“Just eight weeks ago, Canadians elected Conservatives to hold Justin Trudeau accountable for his economic mismanagement, and fight the cost of living crisis, skyrocketing inflation, and supply chain issues that are crippling businesses. That is our focus as a team.”
– Erin O’Toole
Well, there’s a lot to unpack there. It’s certainly an interesting take on the federal election by the leader of the Conservative Party.
O’Toole seems to be implying that his party has a mandate from Canadian voters. Which is funny, because I always thought you had to win to get a mandate. Someone needs to remind the embattled leader that, in fact, he did not win.
If Canadian voters truly wanted to hold Justin Trudeau accountable, perhaps they wouldn’t have voted for him and instead voted for the Conservatives. Yes, it was close, but Trudeau is the Prime Minister, not O’Toole.
But lets move on from that slightly garbled view of the Conservative election results, and instead focus on the bad, bad week O’Toole keeps having.
Last week, O’Toole ejected a Conservative Senator from Saskatchewan from his caucus because she launched a petition to force a referendum on his leadership.
Denise Batters wants the leadership review now, not in six months when a leadership confidence vote is scheduled at their national convention.
She says that O’Toole abandoned long held Conservative principles by making a sudden lurch to the left during the election campaign.
She’s not wrong. He did. He ran far to the right during his leadership campaign, making rival Peter McKay into a centre-leaning boogeyman. And then he about-faced on a number of issues, including the assault weapon ban and the carbon tax.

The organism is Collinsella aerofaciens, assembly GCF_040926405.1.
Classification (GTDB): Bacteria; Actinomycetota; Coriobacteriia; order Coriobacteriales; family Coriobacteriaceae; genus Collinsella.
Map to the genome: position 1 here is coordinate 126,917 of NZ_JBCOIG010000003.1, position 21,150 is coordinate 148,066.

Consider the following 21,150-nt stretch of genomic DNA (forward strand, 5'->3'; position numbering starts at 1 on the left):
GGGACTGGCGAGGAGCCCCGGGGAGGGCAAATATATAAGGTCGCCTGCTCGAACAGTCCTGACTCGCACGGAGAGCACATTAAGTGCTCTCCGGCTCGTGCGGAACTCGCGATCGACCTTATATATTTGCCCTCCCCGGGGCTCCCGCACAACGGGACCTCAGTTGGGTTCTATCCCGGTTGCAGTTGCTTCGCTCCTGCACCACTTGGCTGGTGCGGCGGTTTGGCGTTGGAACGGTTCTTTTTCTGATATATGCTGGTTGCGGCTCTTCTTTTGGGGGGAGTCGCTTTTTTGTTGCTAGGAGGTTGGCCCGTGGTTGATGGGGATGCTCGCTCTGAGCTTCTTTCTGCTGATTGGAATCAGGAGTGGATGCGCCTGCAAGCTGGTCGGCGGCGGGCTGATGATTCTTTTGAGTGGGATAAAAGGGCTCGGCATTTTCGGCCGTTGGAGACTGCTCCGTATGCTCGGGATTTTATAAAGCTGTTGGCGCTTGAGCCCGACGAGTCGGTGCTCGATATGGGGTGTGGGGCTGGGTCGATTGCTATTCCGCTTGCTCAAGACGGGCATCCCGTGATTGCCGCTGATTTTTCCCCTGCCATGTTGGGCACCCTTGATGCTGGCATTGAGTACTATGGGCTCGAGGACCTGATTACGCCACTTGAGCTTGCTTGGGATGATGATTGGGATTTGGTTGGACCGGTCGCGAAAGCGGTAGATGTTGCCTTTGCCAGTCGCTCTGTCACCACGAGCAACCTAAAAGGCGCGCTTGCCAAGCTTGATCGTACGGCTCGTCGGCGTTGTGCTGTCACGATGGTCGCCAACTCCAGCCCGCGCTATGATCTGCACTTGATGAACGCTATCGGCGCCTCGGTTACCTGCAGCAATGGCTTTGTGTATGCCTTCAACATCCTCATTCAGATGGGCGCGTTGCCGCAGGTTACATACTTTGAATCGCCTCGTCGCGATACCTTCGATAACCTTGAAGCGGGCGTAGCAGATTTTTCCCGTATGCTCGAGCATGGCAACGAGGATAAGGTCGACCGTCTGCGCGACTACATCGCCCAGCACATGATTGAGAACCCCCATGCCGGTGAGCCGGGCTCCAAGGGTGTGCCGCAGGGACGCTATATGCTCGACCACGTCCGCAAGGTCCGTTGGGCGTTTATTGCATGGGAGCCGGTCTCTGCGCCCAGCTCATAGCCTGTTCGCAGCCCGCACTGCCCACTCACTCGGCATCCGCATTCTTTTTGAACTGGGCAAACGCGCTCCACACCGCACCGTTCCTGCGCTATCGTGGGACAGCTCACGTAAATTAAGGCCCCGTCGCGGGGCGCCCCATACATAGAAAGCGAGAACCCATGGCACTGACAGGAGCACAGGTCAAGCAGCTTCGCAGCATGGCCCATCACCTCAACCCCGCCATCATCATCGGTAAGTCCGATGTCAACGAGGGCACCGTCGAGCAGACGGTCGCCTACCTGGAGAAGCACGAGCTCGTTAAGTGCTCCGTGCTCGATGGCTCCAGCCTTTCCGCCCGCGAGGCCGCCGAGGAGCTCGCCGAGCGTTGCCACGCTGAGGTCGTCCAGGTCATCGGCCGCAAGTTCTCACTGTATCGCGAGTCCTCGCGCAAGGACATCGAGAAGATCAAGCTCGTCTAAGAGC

You can be sympathetic with the more right wing of the party being somewhat outraged with the flip flop. And the lack of warning that it was going to happen. But can they blame the move to the centre for the reason the Conservatives didn’t win? I don’t think so. In the previous disappointing election in 2019, Andrew Scheer ran unabashedly to the right, only to produce the same results.
But O’Toole is in a pickle nonetheless. There is a significant segment of his caucus who do want to blame the loss on him. And Batters is not backing down.
“Tonight, Erin O’Toole tried to silence me for giving our CPC members a voice. I will not be silenced by a leader so weak that he fired me VIA VOICEMAIL,” she tweeted in outrage after her ouster.
O’Toole and parts of his caucus are also at odds over vaccine mandates for MPs. Even though 80 per cent of Canadians believe MPs should be vaccinated, O’Toole has not promised that his MPs will be. Because he has a group of MPs who are not vaccinated and do not want to be.
O’Toole has said he and all his 118 MPs will be in the House when it returned Monday, either because they’re fully vaccinated against COVID-19 or because they have a medical exemption.But he has refused to say how many are not fully immunized.
No matter what the issue, he’s got a fight on his hands. And even if Batters’ peititon fails, he will have to be worrying about the next attack and where it might come from. At the very least he is in for a six month fight to save his job, and the outcome, if he survives all the way to the convention and the leadership review, is not certain.
By all accounts, O’Toole is a stand up guy and people who have met him personally tend to come away with a positive impression. But politics is a blood sport. Nice guys don’t always finish first.
Given the track record of recent Conservative leaders, it’s a wonder anyone wants the job.